Alireza Seyyedian,* 36, a Muslim who converted to Christianity six years ago, was sentenced to six years in prison by Branch 26 of the Revolutionary Court.

In an interview with the International Campaign for Human Rights in Iran, Mohammad Ali Dadkhah, Seyyedian’s lawyer, said that his client’s charges are “propaganda against the regime” and “acting against national security.”

“The judge said that by having his baptism performed in Turkey, he propagated against the regime. According to the judge, we have enough priests in Iran to baptize him,” said Dadkhah. “The judge’s interpretation was that by having his baptism in Turkey, my client’s intent was to express the lack of freedom in Iran.”

Dadkhah told the Campaign that Seyyedian’s court sentence explicitly noted that he propagated against the regime by holding his baptism in Turkey.

Seyyedian, who runs a house church, was first arrested in 2010 and released on $50,000 bail. His first court session was held at Branch 28 of the Revolutionary Court on 19 November 2011.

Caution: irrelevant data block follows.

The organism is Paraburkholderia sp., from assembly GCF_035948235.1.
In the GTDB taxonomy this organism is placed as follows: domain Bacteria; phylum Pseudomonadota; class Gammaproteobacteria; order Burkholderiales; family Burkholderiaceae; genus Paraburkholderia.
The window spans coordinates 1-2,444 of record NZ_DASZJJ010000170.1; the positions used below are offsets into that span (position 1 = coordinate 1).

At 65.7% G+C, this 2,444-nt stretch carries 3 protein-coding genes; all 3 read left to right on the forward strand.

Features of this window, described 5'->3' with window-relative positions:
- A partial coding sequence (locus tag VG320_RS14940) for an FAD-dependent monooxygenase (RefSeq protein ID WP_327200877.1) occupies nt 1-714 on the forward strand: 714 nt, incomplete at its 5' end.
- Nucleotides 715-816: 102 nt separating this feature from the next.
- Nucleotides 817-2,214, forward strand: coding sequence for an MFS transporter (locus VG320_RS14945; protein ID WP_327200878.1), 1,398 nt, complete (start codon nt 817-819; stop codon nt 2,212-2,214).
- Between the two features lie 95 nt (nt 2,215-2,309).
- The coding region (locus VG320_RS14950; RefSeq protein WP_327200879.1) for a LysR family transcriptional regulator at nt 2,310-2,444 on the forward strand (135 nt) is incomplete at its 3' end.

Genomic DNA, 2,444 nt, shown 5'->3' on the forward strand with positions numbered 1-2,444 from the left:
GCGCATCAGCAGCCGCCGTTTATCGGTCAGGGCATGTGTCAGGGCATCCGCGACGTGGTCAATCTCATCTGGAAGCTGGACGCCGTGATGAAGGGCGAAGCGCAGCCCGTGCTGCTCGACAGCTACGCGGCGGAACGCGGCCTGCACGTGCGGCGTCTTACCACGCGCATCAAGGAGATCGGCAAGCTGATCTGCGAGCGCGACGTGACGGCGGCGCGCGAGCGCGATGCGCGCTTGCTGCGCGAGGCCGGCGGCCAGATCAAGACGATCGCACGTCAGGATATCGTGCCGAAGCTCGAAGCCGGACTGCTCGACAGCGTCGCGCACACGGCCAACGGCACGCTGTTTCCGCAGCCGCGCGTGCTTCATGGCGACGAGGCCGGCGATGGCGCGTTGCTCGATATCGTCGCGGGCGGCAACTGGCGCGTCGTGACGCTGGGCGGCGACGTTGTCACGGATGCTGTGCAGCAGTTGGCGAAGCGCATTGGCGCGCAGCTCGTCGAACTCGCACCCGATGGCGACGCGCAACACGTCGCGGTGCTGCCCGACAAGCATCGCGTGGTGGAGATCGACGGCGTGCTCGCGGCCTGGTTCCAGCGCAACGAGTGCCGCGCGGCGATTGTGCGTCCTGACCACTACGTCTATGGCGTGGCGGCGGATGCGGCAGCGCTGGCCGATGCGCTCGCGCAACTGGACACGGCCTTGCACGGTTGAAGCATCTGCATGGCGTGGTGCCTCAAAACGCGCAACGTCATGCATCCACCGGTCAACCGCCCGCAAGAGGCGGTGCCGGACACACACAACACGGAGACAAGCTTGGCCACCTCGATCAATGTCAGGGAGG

“The other allegations against my client were distributing videos of his baptism on the Internet and holding various interviews about [the baptism]. He is also charged with running a home church. He was holding regular meetings with other converts but they were not put on trial, only Alireza was. In any case, the judge noted all these items as propaganda against the regime and acting against national security,” said Dadkhah, adding that, “I tried defending my client by adding that these charges can all be considered propaganda against the regime, the sentence for which is only one year in prison.”

Dadkhah told the Campaign that since the contentious trial of Youcef Nadarkhani, he believes that courts, even if they are aware of certain facts of the case, don’t pursue them.

“The judge asked many questions specifically about why he held his baptism in Turkey but my client did not reply to this question. He also didn’t deny the accusation of uploading his baptism’s video on various Internet sites. My client did not deny any of the accusations.”

*An earlier version of this article mistakenly printed Seyyedian’s name as Seyedin, among some other errors, that have been corrected.